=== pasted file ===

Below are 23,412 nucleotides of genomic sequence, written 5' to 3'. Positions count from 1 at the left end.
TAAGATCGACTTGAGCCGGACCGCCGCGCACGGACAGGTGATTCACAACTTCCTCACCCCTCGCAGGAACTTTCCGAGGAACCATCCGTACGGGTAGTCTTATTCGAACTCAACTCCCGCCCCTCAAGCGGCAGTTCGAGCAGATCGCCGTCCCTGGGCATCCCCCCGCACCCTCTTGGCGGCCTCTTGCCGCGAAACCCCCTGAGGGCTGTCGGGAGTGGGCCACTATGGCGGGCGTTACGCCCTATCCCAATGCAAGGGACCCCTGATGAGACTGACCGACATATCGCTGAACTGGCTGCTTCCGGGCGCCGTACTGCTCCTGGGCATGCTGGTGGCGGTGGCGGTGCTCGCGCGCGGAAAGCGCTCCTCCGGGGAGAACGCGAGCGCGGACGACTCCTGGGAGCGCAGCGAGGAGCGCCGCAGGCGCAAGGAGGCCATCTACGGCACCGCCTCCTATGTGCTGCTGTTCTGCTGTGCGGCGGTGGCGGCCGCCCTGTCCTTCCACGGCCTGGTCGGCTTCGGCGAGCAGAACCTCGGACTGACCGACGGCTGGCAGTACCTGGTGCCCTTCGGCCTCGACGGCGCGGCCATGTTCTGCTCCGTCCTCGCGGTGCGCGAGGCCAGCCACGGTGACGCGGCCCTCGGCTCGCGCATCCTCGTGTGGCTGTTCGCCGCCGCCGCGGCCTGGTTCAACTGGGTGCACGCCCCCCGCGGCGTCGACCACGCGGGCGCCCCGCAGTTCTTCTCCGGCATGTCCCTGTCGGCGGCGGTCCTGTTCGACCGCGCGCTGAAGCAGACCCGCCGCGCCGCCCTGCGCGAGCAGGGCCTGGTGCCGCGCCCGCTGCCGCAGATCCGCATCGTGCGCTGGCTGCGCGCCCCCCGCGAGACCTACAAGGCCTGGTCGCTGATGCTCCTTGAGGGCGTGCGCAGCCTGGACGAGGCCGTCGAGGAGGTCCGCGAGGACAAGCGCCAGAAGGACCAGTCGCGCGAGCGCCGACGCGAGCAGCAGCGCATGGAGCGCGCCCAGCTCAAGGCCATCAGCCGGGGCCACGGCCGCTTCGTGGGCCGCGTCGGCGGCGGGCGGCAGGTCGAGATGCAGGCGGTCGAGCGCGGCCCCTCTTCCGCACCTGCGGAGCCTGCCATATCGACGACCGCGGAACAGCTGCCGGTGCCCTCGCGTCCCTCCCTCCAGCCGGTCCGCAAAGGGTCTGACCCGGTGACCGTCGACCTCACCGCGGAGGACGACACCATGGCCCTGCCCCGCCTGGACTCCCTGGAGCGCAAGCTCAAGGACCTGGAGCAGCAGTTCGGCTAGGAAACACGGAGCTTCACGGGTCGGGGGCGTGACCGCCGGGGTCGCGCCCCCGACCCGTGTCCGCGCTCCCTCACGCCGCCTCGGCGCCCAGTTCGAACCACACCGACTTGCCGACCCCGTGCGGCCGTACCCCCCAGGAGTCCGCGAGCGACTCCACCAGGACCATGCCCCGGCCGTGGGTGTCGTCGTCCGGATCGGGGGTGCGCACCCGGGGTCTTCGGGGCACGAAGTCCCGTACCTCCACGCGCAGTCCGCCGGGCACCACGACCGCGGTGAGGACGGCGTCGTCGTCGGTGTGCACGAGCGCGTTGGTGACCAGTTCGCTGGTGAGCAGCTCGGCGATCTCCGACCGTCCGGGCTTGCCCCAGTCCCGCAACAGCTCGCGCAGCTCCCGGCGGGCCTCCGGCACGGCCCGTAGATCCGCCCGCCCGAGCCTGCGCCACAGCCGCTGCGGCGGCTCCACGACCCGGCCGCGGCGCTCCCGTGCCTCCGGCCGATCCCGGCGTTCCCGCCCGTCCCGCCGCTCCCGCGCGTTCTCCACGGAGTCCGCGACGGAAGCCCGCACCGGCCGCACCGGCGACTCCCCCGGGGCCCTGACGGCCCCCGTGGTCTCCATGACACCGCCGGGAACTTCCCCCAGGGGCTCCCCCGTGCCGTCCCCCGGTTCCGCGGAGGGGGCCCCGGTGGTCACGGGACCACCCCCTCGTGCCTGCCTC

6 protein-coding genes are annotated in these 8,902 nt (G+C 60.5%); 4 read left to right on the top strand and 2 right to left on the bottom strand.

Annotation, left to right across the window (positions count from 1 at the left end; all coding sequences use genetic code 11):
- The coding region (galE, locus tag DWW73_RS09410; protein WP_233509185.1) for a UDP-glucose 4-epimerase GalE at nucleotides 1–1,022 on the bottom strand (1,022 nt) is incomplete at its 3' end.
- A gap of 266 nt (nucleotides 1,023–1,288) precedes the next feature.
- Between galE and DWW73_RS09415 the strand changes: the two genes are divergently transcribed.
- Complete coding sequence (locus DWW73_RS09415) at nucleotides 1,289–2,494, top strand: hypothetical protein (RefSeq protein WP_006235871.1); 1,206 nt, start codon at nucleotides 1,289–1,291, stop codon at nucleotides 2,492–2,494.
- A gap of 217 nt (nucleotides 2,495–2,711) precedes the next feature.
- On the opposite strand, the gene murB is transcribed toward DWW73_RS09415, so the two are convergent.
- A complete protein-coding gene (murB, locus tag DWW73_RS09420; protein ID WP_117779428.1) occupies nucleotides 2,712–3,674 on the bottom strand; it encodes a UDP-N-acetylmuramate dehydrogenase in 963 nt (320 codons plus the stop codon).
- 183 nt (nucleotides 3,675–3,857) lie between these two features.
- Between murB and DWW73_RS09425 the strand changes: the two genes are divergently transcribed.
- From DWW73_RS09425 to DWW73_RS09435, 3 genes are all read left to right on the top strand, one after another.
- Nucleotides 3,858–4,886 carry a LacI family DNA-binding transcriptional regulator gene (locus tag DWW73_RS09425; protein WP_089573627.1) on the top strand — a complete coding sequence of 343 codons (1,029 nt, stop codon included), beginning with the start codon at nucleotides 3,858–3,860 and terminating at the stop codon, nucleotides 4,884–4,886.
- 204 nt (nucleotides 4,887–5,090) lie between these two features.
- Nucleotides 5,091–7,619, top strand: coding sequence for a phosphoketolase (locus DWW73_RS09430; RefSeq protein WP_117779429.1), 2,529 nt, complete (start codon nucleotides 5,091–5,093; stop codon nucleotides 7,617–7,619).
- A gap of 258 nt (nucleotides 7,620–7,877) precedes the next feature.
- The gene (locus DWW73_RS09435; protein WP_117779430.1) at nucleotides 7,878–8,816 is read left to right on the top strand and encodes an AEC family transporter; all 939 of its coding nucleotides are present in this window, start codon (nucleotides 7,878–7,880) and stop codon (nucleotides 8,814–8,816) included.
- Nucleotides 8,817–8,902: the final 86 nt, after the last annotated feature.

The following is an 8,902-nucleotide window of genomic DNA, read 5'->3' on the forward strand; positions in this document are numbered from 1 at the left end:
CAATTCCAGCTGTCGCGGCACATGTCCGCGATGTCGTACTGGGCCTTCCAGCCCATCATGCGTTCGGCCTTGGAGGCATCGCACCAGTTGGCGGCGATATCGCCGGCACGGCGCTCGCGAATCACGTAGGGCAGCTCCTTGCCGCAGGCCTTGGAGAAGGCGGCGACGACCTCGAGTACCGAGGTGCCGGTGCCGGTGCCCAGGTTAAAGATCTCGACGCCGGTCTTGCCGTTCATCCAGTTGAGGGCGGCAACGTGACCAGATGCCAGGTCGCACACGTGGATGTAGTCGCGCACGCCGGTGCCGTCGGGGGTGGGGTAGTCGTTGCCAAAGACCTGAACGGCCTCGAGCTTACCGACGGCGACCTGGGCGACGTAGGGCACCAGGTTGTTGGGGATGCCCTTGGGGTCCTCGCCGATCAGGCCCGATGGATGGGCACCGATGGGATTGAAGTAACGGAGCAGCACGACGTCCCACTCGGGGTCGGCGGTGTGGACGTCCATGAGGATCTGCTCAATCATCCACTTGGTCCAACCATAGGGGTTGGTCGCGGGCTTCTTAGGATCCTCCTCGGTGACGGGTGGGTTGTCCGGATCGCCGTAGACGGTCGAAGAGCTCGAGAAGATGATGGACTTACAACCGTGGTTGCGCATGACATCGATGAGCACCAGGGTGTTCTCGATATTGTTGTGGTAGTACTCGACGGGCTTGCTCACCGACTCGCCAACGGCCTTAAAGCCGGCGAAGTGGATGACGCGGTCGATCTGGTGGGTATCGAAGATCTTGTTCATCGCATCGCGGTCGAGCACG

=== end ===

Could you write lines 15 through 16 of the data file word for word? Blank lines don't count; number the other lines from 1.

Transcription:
- Nucleotides 3,858–4,886 carry a LacI family DNA-binding transcriptional regulator gene (locus tag DWW73_RS09425; protein WP_089573627.1) on the top strand — a complete coding sequence of 343 codons (1,029 nt, stop codon included), beginning with the start codon at nucleotides 3,858–3,860 and terminating at the stop codon, nucleotides 4,884–4,886.
- 204 nt (nucleotides 4,887–5,090) lie between these two features.